Obama and the Mullahs

Iran’s always tyrannical and sometimes apocalyptic mullahs have certainly been busy of late.  They’ve been spinning faster than a champion dervish, trying to convince the gullible, at home and abroad, that their Hamas proxies in Gaza won a signal victory against Israel, and that Iran was the reason for their success.  Meanwhile, they’ve called for the assassination of Egypt’s President Hosni Mubarak, Saudi Arabian King Abdullah, and Israeli Foreign Minister Tsipi Livni, and organized mass rallies against President Obama, complete with ritual burning of his photo.

Some of it shows the regime’s comedic skills at their highest pitch, such as the offer of a million dollars to anyone who killed Mubarak.  That is a generous reward the mullahs know they’ll never have to pay off, since anyone who actually murdered the Egyptian president would hardly be in a position to collect.  At the same time, Tehran provided us with one of their favorite bits of street theater: seventy thousand screaming citizens demanding to be sent to Gaza on suicide missions.  There, too, the offer was cost-free, since Iran doesn’t send its own citizens to blow themselves up.  They use the despised Arabs for such things.  Nobody’s seen an Iranian suicide bomber since the fall of the shah in 1979.

The battle of Gaza showed at least two important things about the Iranians:

–They are totally ready to fight to the last...Palestinian;

–When push comes to shove, not even the most faithful proxy can count on Tehran for assistance.

No sooner had the fighting started, than top Iranians flew to Damascus to tell Hamas’s “leaders” (who never left Damascus; no battlefield ribbons for them) that they had better not stop fighting.  No cease fire until the Israelis had been defeated.  This produced the entirely predictable result of increasing casualties in Gaza (both Hamas terrorists and innocent civilians), and a clear victory by the Israelis.

The mullahs obviously couldn’t permit that result to stand, and so they declared victory.  Ali Larijani, the speaker of the Majlis (Parliament) delivered the official version:  "In Gaza, Israel for the first time succumbed to the resistance of the Palestinian people in its alleged territories and Gaza was actually liberated in this war...Gaza is the beginning of Israel's serious downfall..."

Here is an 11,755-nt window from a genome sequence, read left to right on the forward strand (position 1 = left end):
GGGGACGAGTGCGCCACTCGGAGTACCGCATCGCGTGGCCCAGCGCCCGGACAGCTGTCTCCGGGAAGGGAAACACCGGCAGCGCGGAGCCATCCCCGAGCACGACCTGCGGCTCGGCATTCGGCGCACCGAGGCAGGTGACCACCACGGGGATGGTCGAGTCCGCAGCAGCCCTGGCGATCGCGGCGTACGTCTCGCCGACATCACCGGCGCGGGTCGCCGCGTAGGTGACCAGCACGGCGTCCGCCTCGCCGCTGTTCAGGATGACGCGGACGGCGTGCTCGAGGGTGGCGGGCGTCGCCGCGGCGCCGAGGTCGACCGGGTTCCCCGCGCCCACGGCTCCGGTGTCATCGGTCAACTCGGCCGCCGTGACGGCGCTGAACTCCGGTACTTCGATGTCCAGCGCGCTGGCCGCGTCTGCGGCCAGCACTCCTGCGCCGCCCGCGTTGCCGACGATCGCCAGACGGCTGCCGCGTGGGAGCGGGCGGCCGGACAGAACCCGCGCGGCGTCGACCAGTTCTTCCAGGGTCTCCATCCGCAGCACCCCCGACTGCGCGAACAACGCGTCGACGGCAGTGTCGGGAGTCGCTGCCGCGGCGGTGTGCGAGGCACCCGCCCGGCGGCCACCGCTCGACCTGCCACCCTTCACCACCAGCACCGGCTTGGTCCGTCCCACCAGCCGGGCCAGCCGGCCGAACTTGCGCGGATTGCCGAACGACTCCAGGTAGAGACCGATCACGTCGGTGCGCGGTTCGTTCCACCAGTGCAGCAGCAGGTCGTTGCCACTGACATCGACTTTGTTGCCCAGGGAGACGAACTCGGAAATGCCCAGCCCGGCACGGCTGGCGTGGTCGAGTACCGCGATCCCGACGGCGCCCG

To which one can only murmer, with such liberations, the Palestinian people is surely doomed.  And not only the Palestinians; their sponsors don’t look very good on the morning after, despite the mullahs’ predictable claim of victory.  Everybody in Gaza knew that this was the second Iran/Israel battle (the first was in Lebanon in 2006, involving Iran’s favorite proxy, Hezbollah), and that the mullahs, along with Iran’s favored troops had been smashed:

Palestinian sources reported Thursday that the "Iranian Unit" of Hamas, members of the group's military wing trained by the Iranian Revolutionary Guard, had been destroyed.

According to the sources, most of the unit's members were killed in fighting in the Zeytun neighborhood, where they had been deployed by the military leadership of Hamas.

The unit numbered approximately 100 men who had traveled to Iran and Hezbollah camps, mostly in the Beka'a Valley, where they were trained in infantry fighting tactics. The militants were also trained in the use of anti-tank missiles, the detonation of explosives, among other skills.

The “Iranian Unit” was only a small part of Iran’s massive investment in Hamas.  Iran  provides approximately $20 -$30 million to Hamas annually and also trains Hamas operatives in Iran and Syria. Iran gave Hamas a $50 million “success fee” after it beat Palestinian Authority President Mahmoud Abbas’s Fatah faction in the 2006 Palestinian elections.

In the months before Hamas seized control of Gaza in June 2007, Iran conducted extensive military training for Hamas members.  Approximately 950 Hamas terrorists have been trained in building rockets and bombs, tactical warfare, weapons operation and sniper tactics by the Iranian Revolutionary Guard Corps, a special division of Iran’s armed forces.